Former Japanese Prime Minister Abe: Officials to Discuss Organizing Funeral for Slain Former Leader

On Saturday, the morning after the fatal shooting in the street downtown Japan Nara, a car believed to have carried the body of the former world leader, pulled out of the Nara Medical University hospital where Abe was being treated, according to Japanese public broadcaster NHK.

After the murder, tearful mourners gathered to lay flowers and kneel in front of a makeshift memorial near Yamato-Saidaiji Station in Nara, not far from where Abe was killed.

What former prime minister can be shot at close range while performing in broad daylight in a country with one of the world’s lowest gun crime rates, this has reverberated in Japan and around the world. Presidents, prime ministers and other international leaders expressed outrage and regret at the assassination.

Abe, 67, was pronounced dead at 5:03 pm local time on Friday, just over five hours after he was shot while speaking to a small crowd on the street.

At the time of the shooting, Abe was supporting candidates from the ruling Liberal Democratic Party (LDP) ahead of Sunday’s upper house elections, which are still due. Despite stepping down as Japan’s prime minister in 2020 for health reasons, Abe remained a powerful figure in the country’s political landscape and continued to campaign for the LDP.

Abe arrived at the hospital in cardiac arrest, and despite a team of medical personnel fighting to resuscitate him, the former prime minister died from heavy bleeding caused by gunshot wounds to his neck and heart, doctors said.

On Saturday outside Abe’s Tokyo residence, dozens of reporters filled the street, outnumbering the handful of police on guard, waiting for Abe’s body to return home.

“I didn’t expect something like this to happen to someone who has been the leader of Japan for so long – it’s usually so safe here and we don’t have gun crime,” said Takashi Uchida, 57, who walked by.

Suspect confesses to shooting

Police have launched an investigation into the murder, but little is known about the suspect, who was arrested at the scene of the fatal shooting on Friday.

Tetsuya Yamagami, 41, admitted to shooting Abe, Nara-Nishi police said at a press conference on Friday. The unemployed Yamagami told investigators that he harbors hatred for a particular group that he believes Abe was associated with. The police did not name the group.

The suspect used a homemade pistol in the shooting, police said, and footage from the scene showed what happened. turned out to be a weapon with two cylindrical metal barrels wrapped in black tape. Authorities later confiscated several makeshift gun-like items from the suspect’s apartment.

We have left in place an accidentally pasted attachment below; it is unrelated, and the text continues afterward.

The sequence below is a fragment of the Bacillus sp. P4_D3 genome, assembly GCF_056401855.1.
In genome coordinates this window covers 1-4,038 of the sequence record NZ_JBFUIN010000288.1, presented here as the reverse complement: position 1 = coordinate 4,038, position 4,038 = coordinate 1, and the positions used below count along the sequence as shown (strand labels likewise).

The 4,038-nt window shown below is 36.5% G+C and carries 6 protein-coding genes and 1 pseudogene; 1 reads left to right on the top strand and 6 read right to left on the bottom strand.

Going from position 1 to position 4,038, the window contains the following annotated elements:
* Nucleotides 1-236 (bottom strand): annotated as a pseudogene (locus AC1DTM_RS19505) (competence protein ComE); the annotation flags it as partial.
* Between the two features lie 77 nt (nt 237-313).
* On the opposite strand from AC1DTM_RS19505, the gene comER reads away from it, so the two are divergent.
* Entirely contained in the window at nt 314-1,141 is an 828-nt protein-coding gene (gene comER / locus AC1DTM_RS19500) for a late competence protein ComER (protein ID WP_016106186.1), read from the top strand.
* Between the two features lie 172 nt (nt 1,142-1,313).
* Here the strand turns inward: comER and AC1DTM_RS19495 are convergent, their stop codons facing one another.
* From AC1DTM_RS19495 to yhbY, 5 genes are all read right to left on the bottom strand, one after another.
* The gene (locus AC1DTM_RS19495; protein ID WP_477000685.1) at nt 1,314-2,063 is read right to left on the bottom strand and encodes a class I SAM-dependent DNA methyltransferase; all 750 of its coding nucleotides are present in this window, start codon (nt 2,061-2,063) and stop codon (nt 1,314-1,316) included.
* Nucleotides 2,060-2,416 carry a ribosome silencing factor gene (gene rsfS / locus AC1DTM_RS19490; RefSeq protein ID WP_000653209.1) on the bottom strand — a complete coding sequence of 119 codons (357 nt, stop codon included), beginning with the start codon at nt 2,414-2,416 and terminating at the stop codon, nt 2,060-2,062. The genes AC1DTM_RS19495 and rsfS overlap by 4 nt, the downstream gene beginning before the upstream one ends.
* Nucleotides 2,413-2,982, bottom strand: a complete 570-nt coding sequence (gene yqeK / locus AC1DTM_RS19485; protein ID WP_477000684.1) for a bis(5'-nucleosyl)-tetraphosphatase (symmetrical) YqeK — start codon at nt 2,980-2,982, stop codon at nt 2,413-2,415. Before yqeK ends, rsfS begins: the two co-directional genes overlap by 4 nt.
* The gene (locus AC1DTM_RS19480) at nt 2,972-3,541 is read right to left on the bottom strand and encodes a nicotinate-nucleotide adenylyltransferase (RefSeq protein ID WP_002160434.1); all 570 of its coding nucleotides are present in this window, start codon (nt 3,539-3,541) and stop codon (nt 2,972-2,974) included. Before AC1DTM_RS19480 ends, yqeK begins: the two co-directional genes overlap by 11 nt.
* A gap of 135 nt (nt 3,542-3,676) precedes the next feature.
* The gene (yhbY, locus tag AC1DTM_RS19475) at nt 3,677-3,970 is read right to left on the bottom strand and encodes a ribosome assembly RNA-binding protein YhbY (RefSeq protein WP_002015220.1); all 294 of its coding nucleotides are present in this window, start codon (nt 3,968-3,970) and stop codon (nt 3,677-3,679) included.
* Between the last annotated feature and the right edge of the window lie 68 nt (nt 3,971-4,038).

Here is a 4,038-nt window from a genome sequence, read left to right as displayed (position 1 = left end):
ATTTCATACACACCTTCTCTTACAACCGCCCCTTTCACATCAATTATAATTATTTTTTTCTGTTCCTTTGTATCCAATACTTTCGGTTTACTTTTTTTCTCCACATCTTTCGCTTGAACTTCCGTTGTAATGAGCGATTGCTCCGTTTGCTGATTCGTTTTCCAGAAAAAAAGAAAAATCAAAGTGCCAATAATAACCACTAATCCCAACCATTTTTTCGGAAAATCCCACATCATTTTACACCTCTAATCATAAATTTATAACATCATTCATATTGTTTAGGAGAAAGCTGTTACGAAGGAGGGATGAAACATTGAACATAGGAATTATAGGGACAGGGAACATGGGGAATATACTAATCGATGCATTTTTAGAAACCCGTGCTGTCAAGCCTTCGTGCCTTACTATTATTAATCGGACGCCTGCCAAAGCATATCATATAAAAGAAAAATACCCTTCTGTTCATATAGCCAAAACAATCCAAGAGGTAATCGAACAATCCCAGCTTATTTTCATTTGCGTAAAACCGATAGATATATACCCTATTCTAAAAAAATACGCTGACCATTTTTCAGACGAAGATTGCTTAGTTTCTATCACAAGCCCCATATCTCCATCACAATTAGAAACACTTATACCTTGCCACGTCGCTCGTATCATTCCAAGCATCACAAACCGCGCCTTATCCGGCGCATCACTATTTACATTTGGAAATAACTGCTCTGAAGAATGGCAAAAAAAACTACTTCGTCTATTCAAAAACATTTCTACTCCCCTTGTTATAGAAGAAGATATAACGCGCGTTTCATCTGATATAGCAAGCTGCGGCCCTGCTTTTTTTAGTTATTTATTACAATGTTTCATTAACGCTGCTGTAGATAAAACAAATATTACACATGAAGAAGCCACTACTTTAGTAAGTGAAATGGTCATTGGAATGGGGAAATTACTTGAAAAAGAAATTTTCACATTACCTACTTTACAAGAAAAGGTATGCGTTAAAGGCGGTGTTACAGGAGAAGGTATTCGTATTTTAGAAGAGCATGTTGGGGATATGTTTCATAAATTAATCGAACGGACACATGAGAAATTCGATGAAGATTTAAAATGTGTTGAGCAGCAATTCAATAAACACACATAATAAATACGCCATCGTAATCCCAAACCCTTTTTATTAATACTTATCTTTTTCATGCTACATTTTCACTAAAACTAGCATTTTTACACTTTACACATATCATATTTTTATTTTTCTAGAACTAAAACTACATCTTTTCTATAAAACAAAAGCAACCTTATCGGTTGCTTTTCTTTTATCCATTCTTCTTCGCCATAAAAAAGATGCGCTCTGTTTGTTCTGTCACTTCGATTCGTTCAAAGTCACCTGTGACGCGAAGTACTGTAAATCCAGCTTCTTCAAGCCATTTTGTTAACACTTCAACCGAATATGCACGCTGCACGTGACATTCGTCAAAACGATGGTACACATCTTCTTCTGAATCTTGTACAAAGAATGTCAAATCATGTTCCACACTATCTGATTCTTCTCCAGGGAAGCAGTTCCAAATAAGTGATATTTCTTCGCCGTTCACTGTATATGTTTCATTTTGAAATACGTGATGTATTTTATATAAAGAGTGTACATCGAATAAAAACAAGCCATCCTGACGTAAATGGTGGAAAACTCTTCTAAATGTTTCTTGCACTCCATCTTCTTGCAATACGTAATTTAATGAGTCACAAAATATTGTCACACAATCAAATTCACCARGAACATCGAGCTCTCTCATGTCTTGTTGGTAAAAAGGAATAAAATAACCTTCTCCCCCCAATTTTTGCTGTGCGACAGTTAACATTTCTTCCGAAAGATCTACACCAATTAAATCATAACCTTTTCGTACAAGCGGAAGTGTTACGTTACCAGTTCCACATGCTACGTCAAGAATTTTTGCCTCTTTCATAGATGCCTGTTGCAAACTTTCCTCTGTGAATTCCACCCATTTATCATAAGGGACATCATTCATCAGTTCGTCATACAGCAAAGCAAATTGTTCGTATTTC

What appears to be an improvised weapon is on the ground near where a security officer grabbed a suspect in front of Yamatosaidaiji Station on July 8 in Nara, Japan.

The Japan National Police Agency said it would review security measures put in place prior to Friday’s shooting, NHK reported. Security was provided by the Nara Prefectural Police, who developed a security plan for the former prime minister while he was in the city.

The agency said several dozen officers and security personnel from the Tokyo Metropolitan Police were on duty and reportedly watched Abe from all sides during his speech, NHK reported.

Japanese JFK Moment

Abe was Japan’s longest-serving prime minister, setting the country’s policy for a generation.

He will be remembered for increasing defense spending, forging the most dramatic change in Japanese military policy in 70 years, and for his grand experiment known as “Abenomics” to bring the Japanese economy out of decades of stagnation.

Shinzo Abe, Japan's longest-serving Prime Minister, set the policy for a generation
Tomohiko Taniguchi, Abe’s former special adviser, said the former prime minister was “one of Japan’s most transformative leaders” and described his assassination as equivalent to murder US President John F. Kennedy.

“I think it will be the equivalent of the day of the assassination of John F. Kennedy… It was a day of sadness, grief, disbelief, and for me, great anger. Reality is very hard for people to digest,” Taniguchi said on Friday.

US President Joe Biden called Japanese Prime Minister Fumio Kishida on Friday to “express his outrage, sadness and deepest condolences” over Abe’s “tragic and violent death,” the White House said in a statement.

CNN’s Junko Ogura, Pierre Meilhan, Rhea Mogul and Jake Kwon contributed to the coverage.